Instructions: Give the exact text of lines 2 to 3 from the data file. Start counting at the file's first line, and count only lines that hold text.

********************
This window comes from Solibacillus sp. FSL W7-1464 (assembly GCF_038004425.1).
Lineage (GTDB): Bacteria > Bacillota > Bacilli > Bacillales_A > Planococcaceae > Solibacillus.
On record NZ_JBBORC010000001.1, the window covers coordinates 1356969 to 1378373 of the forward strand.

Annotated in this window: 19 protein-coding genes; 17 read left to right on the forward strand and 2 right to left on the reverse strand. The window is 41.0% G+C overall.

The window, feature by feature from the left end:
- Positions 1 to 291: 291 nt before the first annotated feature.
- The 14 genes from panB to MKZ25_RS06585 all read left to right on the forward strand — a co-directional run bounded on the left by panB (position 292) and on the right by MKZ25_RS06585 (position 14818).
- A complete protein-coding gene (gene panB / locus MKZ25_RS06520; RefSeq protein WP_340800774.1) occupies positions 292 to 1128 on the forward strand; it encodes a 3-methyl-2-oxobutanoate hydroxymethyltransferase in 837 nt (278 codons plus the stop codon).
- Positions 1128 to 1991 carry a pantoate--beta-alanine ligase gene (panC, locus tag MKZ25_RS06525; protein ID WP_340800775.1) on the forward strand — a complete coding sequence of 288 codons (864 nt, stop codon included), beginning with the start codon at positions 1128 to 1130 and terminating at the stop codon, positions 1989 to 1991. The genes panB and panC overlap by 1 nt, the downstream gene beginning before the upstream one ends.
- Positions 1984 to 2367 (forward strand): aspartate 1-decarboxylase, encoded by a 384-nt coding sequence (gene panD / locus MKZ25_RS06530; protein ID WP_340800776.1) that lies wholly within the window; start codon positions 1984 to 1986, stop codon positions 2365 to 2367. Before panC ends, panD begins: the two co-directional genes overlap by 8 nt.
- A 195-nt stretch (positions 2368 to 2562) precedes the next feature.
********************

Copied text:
Lineage (GTDB): Bacteria > Bacillota > Bacilli > Bacillales_A > Planococcaceae > Solibacillus.
On record NZ_JBBORC010000001.1, the window covers coordinates 1356969 to 1378373 of the forward strand.